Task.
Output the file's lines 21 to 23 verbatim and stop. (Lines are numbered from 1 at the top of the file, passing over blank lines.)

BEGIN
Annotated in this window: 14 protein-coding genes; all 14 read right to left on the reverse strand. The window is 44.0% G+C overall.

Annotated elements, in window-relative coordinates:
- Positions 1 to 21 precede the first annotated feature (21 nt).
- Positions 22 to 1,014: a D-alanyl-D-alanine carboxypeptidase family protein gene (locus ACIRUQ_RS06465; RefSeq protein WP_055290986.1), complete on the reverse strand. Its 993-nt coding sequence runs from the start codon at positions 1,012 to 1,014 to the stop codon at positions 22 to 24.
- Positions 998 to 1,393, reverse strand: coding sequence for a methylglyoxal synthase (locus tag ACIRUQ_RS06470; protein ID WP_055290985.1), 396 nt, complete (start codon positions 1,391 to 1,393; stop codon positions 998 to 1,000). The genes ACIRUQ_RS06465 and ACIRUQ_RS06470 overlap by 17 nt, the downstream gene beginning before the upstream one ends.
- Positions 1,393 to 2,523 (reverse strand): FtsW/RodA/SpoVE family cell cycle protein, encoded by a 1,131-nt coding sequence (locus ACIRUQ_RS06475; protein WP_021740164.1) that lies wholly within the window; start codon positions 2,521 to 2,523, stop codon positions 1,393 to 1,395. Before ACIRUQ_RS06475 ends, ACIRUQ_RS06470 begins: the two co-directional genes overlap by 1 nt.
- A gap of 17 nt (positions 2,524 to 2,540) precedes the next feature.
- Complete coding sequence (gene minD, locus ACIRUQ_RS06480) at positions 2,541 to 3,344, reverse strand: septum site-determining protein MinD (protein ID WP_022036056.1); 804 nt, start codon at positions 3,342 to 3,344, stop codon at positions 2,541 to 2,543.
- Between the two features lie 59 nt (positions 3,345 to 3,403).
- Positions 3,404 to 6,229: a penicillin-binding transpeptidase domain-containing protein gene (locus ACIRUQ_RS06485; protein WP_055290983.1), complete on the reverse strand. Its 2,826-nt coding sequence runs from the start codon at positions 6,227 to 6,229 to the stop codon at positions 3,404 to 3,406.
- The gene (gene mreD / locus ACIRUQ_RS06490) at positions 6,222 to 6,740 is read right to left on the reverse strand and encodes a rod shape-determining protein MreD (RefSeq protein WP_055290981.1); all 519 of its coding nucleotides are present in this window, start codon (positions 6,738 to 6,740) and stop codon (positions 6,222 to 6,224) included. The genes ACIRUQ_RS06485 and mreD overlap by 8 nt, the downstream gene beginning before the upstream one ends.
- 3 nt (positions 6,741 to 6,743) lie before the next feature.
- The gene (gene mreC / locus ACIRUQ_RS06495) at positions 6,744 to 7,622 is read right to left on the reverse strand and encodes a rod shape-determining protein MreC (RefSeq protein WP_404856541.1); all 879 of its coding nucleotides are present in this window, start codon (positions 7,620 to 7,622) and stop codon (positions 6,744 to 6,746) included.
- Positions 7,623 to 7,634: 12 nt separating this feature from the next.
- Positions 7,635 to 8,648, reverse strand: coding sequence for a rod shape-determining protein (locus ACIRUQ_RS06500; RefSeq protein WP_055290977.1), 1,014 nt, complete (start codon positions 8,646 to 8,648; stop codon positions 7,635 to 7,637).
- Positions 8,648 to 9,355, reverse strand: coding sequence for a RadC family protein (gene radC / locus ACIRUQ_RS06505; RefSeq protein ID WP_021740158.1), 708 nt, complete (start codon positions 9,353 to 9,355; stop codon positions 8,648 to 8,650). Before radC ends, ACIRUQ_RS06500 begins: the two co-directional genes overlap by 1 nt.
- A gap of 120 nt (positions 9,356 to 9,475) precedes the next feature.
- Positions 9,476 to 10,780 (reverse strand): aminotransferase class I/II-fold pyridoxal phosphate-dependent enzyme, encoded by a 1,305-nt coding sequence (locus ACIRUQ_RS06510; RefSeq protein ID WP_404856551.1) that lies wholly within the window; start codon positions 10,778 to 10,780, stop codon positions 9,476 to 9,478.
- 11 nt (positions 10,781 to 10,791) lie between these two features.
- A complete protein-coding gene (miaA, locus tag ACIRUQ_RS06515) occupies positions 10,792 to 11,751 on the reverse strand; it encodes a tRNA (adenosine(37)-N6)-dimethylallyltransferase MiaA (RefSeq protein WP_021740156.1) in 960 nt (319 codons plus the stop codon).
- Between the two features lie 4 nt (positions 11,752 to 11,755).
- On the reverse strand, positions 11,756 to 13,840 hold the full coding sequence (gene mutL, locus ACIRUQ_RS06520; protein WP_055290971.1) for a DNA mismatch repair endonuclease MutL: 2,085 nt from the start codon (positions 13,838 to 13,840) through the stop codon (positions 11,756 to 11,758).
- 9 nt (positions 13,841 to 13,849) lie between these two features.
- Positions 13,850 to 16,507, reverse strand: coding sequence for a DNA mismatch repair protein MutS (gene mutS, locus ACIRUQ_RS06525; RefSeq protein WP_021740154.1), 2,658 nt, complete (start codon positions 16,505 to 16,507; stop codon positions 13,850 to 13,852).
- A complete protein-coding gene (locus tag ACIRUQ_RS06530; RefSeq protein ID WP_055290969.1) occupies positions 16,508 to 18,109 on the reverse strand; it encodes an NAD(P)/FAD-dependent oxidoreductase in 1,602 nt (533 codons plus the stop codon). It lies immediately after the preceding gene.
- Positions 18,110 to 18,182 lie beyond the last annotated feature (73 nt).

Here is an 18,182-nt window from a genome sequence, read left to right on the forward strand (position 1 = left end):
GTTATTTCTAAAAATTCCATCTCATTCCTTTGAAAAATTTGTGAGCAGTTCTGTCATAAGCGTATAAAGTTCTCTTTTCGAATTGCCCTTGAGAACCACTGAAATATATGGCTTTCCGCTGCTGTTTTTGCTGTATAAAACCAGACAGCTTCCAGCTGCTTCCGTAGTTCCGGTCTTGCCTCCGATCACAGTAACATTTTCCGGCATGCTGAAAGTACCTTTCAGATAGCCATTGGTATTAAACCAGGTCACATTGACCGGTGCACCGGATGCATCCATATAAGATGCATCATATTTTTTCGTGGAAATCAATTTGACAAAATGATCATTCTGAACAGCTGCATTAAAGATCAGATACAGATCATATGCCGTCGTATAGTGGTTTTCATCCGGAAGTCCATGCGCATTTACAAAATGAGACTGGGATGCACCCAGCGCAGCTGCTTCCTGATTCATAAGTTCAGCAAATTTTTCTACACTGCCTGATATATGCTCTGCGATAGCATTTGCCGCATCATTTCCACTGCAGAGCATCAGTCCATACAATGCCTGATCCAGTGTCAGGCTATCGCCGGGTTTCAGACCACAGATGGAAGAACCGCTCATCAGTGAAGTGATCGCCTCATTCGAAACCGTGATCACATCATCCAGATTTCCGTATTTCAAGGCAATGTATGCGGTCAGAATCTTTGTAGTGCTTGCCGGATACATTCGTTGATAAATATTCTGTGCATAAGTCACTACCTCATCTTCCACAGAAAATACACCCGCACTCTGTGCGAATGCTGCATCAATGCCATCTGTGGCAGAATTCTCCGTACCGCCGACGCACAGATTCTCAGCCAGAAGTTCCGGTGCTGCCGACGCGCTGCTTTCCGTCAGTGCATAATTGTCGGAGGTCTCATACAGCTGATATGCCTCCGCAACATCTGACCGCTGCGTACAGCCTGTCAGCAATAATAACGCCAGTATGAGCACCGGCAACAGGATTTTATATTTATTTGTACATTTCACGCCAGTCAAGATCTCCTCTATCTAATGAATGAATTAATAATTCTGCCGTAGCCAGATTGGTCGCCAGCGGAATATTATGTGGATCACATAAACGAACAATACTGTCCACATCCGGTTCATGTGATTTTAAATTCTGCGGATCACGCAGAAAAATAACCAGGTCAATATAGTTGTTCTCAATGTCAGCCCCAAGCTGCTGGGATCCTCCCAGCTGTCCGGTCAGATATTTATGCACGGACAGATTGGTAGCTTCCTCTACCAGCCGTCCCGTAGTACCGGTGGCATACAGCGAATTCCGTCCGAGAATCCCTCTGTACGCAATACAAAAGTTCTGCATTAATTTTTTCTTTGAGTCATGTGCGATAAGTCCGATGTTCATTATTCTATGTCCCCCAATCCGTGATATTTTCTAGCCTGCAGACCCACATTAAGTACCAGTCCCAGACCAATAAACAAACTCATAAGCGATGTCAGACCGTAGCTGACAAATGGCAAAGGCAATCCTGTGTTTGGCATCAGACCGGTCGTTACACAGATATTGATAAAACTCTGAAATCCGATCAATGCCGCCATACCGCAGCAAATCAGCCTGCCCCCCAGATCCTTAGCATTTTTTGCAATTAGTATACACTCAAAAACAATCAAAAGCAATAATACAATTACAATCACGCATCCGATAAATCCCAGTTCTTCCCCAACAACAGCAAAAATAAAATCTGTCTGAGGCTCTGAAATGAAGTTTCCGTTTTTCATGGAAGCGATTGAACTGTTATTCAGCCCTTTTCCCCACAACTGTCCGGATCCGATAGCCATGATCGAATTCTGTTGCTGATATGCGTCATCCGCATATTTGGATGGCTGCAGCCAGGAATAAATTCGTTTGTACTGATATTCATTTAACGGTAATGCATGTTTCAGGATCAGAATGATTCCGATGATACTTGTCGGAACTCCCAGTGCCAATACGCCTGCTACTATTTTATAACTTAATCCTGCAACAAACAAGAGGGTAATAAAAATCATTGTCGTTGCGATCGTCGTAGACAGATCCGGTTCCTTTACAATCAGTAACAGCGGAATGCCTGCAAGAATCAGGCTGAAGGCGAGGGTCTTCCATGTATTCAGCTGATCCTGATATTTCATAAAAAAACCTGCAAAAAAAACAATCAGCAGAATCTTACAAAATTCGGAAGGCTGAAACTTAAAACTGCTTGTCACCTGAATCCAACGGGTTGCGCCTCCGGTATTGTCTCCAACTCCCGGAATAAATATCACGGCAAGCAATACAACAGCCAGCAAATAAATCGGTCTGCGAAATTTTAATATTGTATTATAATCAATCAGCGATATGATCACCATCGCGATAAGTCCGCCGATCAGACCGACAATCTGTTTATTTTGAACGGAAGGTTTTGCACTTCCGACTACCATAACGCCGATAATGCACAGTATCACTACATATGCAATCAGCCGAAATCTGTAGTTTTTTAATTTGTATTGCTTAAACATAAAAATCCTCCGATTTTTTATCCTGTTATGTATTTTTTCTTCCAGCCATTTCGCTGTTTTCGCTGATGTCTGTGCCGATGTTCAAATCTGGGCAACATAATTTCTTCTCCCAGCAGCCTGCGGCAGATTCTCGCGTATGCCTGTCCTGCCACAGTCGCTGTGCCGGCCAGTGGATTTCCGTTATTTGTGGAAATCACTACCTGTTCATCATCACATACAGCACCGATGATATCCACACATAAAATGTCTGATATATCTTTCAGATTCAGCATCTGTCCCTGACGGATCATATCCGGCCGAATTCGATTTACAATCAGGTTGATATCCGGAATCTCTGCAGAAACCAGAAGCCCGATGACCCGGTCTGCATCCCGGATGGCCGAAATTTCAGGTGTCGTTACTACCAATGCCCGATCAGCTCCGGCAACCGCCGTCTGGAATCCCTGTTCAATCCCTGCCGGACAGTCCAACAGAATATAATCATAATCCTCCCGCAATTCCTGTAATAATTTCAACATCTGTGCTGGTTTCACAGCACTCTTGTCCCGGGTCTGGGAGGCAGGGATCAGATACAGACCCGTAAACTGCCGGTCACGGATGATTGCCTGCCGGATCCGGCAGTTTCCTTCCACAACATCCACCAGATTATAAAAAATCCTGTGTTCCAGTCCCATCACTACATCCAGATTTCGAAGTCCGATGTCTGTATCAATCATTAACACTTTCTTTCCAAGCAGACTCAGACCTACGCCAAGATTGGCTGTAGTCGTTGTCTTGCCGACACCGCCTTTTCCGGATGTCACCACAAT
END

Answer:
- Between the two features lie 4 nt (positions 11,752 to 11,755).
- On the reverse strand, positions 11,756 to 13,840 hold the full coding sequence (gene mutL, locus ACIRUQ_RS06520; protein WP_055290971.1) for a DNA mismatch repair endonuclease MutL: 2,085 nt from the start codon (positions 13,838 to 13,840) through the stop codon (positions 11,756 to 11,758).
- 9 nt (positions 13,841 to 13,849) lie between these two features.